I often wonder how successful traders operated before the whole concept of the rational man first made an appearance in the history of ideas.  No doubt there were successful traders, industry barons, market manipulators, manipulators of public opinion (or of respected opinion, just as damaging), operators innately sensitive to the business cycle, theorists like John Law and especially Richard Cantillion who could engineer vast personal profit (and lose it again, the former's case).  Is it possible to look at all of these lives in a way which is not simply politically deterministic, but is still sensitive to their political effects as well as determinants?  And can we see how some of these ideas are important and long lasting; which have survived many transformations?  I say yes.  Enjoy the history of ideas, but see that there's nothing inevitable about their direction; there's nothing to say those ideas always move in the direction of truth.  There's nothing to say usurped ideas can't be valuable ones, in the end.

Sunday, 18 December 2011

I'll give you twenty chickens for that cow. Barter as the limit of gift exchange in the absence of credit

When I first read chapter 2 of David Graeber's book "Debt - the first five thousand years", I was blown away by the juxtaposition of anthropology and economics and the history of ideas.  I still am.  Now that I'm reading it a second time, I'm less convinced by his first main argument.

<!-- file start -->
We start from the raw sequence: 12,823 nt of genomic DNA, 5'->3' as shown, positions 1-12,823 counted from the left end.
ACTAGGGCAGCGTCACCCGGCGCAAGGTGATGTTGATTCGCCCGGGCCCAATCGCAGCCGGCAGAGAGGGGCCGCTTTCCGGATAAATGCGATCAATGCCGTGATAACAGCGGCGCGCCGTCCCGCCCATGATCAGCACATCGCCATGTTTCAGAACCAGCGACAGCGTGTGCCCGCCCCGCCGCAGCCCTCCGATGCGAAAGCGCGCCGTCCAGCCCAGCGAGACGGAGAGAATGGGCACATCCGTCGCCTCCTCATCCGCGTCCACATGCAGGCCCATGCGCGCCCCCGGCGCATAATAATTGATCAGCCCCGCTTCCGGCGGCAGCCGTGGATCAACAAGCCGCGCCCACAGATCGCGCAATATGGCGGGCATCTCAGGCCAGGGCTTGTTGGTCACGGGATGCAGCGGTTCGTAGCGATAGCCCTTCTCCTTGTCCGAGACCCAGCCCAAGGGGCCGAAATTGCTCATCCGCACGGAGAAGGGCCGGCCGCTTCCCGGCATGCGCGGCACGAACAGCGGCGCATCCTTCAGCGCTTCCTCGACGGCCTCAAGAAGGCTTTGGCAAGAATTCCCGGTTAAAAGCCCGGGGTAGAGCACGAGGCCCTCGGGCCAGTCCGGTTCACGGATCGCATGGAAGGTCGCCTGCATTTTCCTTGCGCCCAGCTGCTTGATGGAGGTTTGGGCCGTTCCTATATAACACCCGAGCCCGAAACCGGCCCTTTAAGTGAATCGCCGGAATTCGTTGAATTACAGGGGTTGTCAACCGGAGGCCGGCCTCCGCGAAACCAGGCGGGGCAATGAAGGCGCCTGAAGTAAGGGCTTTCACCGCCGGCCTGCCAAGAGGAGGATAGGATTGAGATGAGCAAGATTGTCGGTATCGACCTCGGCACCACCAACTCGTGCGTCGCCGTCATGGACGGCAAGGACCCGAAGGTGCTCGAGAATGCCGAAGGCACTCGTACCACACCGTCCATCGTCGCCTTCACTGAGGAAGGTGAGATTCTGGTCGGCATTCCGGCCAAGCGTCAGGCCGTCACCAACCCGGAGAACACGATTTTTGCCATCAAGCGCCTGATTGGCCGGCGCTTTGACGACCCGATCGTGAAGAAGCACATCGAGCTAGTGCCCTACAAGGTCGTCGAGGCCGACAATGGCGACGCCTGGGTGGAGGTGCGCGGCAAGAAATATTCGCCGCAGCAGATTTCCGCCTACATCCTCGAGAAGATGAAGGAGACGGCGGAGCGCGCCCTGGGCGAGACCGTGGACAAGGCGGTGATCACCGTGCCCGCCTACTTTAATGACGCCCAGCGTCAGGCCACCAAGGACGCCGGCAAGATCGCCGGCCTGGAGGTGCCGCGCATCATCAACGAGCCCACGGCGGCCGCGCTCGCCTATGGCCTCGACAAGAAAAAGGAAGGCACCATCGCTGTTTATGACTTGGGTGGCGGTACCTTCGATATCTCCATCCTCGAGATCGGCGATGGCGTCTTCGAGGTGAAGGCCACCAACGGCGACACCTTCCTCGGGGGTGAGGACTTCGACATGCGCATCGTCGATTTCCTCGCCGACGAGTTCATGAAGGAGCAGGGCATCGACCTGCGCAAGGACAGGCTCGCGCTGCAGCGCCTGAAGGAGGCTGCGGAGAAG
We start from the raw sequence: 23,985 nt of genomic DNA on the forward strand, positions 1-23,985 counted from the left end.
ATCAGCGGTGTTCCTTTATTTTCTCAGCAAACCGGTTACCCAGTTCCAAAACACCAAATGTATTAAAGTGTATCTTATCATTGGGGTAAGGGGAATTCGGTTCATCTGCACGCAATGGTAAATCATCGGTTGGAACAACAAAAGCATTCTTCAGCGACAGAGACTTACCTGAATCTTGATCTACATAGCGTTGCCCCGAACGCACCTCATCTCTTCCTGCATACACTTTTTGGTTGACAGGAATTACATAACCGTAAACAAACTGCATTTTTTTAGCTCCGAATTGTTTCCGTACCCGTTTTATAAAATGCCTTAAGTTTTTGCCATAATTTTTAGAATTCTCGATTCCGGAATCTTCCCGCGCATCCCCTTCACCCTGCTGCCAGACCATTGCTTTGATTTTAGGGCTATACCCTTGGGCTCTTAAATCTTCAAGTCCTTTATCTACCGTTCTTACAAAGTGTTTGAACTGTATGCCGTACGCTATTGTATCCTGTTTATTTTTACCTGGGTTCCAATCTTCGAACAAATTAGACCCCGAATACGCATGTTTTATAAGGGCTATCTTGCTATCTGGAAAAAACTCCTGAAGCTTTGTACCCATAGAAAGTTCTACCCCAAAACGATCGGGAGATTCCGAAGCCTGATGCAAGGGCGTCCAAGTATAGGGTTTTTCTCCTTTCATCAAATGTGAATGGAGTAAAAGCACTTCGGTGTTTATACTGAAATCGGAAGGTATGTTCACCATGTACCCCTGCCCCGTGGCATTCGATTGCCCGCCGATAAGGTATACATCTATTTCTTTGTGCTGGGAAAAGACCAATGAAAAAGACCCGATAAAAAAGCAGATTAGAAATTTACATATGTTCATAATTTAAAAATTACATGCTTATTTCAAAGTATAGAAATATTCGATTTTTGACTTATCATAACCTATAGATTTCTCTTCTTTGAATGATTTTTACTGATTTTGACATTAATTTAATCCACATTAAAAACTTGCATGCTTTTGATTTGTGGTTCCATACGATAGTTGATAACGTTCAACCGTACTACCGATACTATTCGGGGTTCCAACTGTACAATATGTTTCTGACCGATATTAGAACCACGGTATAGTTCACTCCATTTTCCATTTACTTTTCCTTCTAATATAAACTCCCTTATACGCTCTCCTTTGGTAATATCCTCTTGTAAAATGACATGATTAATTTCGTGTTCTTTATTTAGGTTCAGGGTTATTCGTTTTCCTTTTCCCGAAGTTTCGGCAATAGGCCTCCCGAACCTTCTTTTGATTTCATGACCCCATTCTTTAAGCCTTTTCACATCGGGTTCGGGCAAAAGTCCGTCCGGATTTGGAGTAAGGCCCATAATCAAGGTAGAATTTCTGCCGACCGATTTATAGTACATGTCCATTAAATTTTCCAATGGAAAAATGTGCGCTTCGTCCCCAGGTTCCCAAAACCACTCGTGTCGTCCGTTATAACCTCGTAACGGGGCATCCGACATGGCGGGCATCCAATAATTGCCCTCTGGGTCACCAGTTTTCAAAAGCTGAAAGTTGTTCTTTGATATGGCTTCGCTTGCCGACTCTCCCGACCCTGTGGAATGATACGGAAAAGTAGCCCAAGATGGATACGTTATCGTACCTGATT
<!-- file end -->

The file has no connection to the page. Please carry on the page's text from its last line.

The chapter, "The Myth of Barter" takes Adam Smith and other early economists to task
for founding economics on the idea of the invention of money as an inevitable and necessary improvement to a pre-existing barter economy. The anthropological evidence, Graeber tells us, makes it likely that no such barter economy existed.  

I'd like to criticise this argument.  First, how serious is it really to the foundation of economics that the early economic authors were not anthropologically accurate?  Second, I'd like to argue that we should consider barter in the forms that did exist in ancient cultures, as an end point in that very real and ever-present phenomenon of primitive economic life often referred to as gift exchange.  Thirdly I'd like to point out that for everyday gift exchange to function in any culture, the participants must have been able to get a handle on one of the three great founding elements of money - its role as a unit of account.  Gift exchange cultures, which are really just credit based cultures, didn't use a singular means of echange, nor did they have a singular store of value.  Hence they didn't have money as understood by modern economists.

Adam Smith wasn't just an economist.  He was a humanities guy.  His job required him to give courses on three main disciplines of the humanities - the political/economic perspective of human culture, the ethical perspective, and finally the religious perspective.  Hi died before he could write a book on the religious dimension, but his two masterpieces clearly address the syllabus he worked to.